Crowdsourcing to Fix Broken Britain’s Transport

FixMyTransport is crowdsourcing to create pressure groups to fix broken-Britain’s public transport system

Disgruntled travellers who experience the misery of travel problems can air their views to the relevant authority using a new Website service, FixMyTransport. Reports filed can then be commented on by other affected travellers to “crowdsource” the authority into action.

The site is part of the MySociety group which advises the government on how its data can be opened up to developers and the general public. An initial testing ground for the transport idea was FixMyStreet which allows citizens to complain to their local council about problems that need fixing.

Taking Advantage Of Data Transparency

"Euston, we have a problem"

The new site has just emerged from its beta-testing phase and has already logged many complaints from around the nation – but the main lines of complaint centre on London. When an issue is filed, complete with pictures if available, replies from the operators and other people’s comments are shown within the complaint stream and response times from the authorities and companies seem to be quite good – but the answers can be frustrating.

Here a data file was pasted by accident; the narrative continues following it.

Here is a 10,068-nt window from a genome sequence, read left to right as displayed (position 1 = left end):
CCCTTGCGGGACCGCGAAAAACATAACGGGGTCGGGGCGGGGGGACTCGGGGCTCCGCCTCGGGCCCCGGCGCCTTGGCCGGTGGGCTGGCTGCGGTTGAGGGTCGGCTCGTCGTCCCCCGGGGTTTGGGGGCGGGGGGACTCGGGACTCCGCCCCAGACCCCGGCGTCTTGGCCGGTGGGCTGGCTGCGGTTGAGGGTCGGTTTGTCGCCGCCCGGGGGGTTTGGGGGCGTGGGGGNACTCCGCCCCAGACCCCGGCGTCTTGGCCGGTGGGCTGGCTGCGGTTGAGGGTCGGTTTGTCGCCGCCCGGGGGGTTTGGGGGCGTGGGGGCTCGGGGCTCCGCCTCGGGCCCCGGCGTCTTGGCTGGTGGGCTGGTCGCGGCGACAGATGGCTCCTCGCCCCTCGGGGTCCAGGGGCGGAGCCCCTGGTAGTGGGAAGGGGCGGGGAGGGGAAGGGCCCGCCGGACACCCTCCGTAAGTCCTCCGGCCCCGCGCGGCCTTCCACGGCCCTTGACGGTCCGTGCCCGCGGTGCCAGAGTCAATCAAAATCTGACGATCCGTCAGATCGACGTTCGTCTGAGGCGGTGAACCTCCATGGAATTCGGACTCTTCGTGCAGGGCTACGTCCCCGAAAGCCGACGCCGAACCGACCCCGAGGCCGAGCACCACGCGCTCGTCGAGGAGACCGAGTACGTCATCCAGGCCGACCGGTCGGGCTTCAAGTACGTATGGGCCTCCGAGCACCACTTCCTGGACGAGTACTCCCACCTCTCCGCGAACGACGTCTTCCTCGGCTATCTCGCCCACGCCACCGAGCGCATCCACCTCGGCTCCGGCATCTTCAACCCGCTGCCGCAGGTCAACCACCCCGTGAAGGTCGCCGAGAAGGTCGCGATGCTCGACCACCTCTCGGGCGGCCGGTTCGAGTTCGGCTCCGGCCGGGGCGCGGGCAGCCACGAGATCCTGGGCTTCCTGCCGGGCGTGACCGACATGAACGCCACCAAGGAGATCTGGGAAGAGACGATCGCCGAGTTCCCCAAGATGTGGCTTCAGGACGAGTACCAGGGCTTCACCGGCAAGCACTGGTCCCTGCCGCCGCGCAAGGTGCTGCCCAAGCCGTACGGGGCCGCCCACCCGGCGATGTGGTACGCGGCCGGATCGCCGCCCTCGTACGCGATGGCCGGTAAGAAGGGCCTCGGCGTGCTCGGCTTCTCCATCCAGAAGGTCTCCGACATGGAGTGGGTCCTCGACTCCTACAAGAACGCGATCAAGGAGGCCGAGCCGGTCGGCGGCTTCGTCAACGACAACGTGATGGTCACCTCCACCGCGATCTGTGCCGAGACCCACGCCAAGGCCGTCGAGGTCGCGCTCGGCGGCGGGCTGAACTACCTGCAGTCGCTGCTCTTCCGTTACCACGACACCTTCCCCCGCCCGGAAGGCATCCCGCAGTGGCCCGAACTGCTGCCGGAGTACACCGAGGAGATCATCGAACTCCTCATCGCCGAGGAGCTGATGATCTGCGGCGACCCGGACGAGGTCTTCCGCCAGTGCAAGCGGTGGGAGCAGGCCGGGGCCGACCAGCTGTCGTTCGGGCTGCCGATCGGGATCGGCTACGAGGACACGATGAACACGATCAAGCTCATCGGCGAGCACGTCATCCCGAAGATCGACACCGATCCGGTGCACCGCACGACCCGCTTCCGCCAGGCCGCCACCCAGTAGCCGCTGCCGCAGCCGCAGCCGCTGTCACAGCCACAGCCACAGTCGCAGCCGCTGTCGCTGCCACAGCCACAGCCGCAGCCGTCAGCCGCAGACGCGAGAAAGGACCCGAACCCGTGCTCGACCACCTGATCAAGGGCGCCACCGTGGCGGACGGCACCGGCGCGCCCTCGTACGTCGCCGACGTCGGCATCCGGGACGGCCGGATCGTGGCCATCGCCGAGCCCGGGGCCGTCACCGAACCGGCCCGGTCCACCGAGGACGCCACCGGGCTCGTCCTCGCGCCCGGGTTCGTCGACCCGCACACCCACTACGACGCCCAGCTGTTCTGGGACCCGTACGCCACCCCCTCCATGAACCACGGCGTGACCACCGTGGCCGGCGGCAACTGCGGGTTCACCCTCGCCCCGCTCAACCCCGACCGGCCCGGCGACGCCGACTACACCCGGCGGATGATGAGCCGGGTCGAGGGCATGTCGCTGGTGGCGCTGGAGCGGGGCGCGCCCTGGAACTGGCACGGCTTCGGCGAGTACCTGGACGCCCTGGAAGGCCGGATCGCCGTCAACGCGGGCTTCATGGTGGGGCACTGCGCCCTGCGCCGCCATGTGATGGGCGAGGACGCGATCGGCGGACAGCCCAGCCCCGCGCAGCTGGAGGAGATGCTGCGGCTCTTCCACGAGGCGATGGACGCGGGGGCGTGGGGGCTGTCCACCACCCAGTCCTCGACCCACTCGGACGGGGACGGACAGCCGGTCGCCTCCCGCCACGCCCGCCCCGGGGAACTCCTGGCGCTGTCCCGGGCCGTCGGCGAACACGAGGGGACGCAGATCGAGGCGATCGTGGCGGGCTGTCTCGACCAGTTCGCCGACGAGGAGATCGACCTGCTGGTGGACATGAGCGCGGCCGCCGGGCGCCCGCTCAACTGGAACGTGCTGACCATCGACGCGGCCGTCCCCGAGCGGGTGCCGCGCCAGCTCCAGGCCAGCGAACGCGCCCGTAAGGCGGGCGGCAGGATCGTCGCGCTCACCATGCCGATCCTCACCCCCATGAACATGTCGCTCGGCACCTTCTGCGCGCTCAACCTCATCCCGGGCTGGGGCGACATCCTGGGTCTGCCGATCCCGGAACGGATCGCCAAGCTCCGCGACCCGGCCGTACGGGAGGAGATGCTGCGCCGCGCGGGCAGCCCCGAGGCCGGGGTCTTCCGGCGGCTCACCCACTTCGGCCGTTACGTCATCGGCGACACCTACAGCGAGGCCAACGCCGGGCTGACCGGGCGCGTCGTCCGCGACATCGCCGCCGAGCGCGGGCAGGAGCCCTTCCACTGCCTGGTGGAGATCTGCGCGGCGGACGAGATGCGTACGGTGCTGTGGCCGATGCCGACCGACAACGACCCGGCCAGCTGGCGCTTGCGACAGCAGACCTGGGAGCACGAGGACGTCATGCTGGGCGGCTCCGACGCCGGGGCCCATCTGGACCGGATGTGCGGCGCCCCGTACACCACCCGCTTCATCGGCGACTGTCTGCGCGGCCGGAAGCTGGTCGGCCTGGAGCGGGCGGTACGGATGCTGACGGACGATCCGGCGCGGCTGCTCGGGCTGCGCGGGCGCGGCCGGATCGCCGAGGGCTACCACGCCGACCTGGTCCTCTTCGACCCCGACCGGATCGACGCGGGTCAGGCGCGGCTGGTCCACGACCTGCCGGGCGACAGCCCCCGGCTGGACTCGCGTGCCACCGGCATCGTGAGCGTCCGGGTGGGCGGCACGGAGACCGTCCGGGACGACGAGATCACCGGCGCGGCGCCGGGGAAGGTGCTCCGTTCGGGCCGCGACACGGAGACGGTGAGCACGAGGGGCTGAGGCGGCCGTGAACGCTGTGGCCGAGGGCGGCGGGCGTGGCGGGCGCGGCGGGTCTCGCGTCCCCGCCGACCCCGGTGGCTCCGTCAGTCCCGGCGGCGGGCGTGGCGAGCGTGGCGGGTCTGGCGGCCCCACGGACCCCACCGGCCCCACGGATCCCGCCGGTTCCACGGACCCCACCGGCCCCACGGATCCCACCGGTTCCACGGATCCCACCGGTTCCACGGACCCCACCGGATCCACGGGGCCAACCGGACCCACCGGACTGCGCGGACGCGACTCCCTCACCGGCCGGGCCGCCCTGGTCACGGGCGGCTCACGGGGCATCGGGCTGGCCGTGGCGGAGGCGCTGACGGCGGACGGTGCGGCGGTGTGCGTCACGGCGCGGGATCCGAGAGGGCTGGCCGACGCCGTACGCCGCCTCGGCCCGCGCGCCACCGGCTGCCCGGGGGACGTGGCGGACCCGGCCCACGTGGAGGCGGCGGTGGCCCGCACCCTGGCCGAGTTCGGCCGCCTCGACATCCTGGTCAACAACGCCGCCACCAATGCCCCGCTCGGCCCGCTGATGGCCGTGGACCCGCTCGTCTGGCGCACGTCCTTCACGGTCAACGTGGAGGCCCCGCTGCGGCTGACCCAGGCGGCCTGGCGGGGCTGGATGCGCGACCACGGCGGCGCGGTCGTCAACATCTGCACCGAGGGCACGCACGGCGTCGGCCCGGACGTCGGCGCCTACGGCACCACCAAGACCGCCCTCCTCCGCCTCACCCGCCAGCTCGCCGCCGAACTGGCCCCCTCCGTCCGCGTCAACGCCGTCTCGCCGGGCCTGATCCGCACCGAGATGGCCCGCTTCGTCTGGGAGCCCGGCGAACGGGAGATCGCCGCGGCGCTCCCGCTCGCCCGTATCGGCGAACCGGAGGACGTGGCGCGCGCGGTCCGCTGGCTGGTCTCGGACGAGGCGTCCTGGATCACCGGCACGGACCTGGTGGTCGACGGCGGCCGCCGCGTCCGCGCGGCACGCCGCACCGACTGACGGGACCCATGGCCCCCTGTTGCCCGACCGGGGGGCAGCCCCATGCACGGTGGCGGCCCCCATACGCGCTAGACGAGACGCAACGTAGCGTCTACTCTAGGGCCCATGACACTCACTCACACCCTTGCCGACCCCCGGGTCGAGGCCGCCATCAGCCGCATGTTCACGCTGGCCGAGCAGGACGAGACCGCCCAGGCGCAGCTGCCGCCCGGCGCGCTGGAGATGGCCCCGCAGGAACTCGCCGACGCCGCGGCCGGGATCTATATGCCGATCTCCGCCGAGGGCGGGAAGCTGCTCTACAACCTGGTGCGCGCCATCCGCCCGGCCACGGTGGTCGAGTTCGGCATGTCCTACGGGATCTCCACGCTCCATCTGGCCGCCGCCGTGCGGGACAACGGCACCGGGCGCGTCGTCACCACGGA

Complainant Dean Fell is trying to pressure First Capital Connect into installing Wi-Fi on its services and enquired when this would be available. The response from First’s customer relations department is less than satisfying, making the already apparent statement: “Regrettably, WiFi is not available at our stations or on board our services at the current time.”

If sufficient people bite at the crowdsourcing stage, a campaign page can be created which has tools to publicise the cause and lobby for change.

Route operator contact details have been garnered from the project which began making government data available in January 2010. The National Public Transport Data Repository and National Public Transport Access Nodes, which the site taps into, contain all the contact details of the transport operators and over 40,000 train, bus, underground and tram stops.

As the site develops, the problems of reporting complaints will be smoothed out. As an example, MySociety’s marketing and communications manager Myf Nixon pointed out: “It gets very complicated because some operators’ problems – say, with accessibility for wheelchair users – have also to be reported to TfL [Transport for London] as well as the operator.”

After the first day of full operation, Nixon blogged, “We experienced a 550 percent rise in visitor numbers (the servers took it in their stride, we are glad to say). Over the course of the day, the number of reports on the site doubled, with more than 70 totally new campaigns being created and many more problems being sent to operators. With each report came more tweets, more blog posts and more users signing up to campaigns.”